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Participants’ Responsibilities in Clinical Research Essay

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Discussions of the ethics and regulation of clinical research have a great deal to say about the responsibilities of investigators, sponsors, research institutions, and institutional review boards, but very little about the responsibilities of research participants. In this article, we discuss the responsibilities of participants in clinical research. We argue that competent, adult participants are responsible for complying with study requirements and fulfilling other obligations they undertake when they make an informed choice to enroll in a study.

These responsibilities are based on duties related to promise-keeping, avoiding harm to one’s self or others, beneficence, and reciprocity. Investigators and research staff should inform participants about their responsibilities during the consent process and should stress the importance of fulfilling study requirements. They should address any impediments to compliance and they may provide participants with financial incentives for meeting study requirements.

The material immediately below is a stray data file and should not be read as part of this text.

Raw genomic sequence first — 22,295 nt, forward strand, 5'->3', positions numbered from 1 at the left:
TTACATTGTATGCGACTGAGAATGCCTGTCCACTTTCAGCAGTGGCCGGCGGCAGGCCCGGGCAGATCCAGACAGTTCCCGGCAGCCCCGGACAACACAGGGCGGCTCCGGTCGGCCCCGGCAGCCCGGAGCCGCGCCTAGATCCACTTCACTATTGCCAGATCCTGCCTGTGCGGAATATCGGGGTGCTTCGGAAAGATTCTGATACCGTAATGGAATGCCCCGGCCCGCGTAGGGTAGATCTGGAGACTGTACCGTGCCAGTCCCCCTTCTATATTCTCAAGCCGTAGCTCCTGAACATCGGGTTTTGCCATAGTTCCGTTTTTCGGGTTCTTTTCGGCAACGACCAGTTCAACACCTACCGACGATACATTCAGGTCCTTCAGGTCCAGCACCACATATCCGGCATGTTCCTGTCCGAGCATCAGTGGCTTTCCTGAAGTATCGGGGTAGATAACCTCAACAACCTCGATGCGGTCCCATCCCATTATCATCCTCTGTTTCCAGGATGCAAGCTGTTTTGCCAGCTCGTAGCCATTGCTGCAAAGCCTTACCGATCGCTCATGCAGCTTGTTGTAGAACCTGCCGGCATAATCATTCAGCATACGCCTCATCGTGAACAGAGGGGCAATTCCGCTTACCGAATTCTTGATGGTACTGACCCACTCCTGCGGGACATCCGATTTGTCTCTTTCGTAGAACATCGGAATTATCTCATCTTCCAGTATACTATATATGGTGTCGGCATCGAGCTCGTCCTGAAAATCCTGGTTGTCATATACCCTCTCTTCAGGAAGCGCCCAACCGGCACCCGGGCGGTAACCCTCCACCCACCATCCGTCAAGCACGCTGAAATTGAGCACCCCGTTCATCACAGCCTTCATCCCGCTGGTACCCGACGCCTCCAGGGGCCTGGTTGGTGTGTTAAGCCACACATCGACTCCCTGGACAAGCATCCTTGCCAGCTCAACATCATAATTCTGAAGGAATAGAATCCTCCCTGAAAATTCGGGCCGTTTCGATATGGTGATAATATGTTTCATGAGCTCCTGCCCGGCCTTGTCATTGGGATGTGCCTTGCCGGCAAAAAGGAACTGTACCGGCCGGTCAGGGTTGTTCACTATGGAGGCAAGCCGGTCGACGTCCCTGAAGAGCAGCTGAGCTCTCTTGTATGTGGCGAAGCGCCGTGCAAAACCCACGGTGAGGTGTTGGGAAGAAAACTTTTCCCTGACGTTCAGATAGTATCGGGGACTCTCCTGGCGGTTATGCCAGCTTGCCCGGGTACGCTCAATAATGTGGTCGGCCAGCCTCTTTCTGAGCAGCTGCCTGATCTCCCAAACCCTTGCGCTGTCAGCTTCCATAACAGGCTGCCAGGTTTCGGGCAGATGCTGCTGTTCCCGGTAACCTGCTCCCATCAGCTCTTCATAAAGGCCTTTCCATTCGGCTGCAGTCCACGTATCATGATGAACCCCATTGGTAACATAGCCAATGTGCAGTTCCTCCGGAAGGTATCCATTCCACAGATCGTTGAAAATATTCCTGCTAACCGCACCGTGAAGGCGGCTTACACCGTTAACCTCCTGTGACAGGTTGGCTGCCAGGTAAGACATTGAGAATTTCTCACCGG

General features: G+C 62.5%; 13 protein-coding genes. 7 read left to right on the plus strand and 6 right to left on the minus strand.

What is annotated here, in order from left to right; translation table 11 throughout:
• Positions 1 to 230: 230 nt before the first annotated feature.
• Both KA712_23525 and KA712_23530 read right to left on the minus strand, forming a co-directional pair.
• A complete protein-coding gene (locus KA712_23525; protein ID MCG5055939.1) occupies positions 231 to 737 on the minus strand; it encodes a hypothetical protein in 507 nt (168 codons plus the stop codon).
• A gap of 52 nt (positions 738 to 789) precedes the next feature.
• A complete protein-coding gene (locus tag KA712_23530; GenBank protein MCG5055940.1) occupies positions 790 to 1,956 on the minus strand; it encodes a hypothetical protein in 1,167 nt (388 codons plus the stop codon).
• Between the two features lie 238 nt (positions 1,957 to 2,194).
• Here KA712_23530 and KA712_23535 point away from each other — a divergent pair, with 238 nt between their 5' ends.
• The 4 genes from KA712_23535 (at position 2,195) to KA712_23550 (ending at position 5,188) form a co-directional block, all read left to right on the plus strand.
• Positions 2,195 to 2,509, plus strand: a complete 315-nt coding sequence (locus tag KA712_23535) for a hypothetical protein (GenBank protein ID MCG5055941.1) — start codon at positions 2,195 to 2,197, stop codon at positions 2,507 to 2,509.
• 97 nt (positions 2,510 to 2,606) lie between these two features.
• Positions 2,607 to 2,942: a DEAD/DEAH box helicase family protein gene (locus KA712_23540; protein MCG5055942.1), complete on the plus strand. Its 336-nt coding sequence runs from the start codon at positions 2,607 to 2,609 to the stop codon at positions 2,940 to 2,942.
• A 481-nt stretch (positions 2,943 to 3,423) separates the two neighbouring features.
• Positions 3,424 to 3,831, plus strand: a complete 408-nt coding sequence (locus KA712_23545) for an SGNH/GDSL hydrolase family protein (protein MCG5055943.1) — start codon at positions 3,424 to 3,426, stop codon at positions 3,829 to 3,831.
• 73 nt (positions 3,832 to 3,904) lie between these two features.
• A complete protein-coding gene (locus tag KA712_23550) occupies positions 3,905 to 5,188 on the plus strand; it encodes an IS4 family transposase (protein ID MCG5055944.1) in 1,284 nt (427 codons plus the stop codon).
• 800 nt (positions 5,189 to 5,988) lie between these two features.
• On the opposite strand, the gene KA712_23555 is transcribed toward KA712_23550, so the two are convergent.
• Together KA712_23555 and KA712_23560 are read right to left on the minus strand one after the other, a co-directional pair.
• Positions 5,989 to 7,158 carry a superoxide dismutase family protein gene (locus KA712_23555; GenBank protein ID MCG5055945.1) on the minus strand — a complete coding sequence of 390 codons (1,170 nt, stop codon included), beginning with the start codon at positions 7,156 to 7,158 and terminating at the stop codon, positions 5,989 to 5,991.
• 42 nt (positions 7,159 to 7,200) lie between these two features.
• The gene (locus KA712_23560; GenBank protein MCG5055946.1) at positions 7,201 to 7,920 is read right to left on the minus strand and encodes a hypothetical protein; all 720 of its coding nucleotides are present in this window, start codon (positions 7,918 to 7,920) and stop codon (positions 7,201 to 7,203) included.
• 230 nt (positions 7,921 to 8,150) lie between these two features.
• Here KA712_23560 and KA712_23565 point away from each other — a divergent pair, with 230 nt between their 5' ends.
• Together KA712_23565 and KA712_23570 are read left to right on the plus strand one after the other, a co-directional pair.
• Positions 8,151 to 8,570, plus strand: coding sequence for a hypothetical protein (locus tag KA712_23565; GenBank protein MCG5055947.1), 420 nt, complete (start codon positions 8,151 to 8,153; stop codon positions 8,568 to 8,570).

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In very rare cases, coercive measures may be justified to prevent immanent harm to others resulting from non-compliance with study requirements. Key words: clinical research, ethics, participants, responsibilities, compliance Introduction Discussions of the ethics and regulation of clinical research have a great deal to say about the responsibilities of investigators, sponsors, research institutions, and institutional review boards (IRBs), but very little about the responsibilities of research participants.

Investigators are responsible for protecting the rights and welfare of participants, for designing, executing and managing the study, for ensuring the integrity of the data, and for reporting adverse events and unanticipated problems. Sponsors are responsible for providing investigators with financial support, designing the study (except for investigator-initiated research), preparing regulatory and legal documents, monitoring and auditing research, and reporting data, adverse events, and unanticipated problems.

Institutions are responsible for providing investigators with appropriate staffing, training, and resources; ensuring that research has appropriate legal and ethical oversight; auditing research; and reporting adverse events and unanticipated problems. Finally, IRBs are responsible for protecting the rights and welfare of participants, and overseeing and reviewing research. All of these different parties are responsible for keeping good records and following written procedures. [1,2]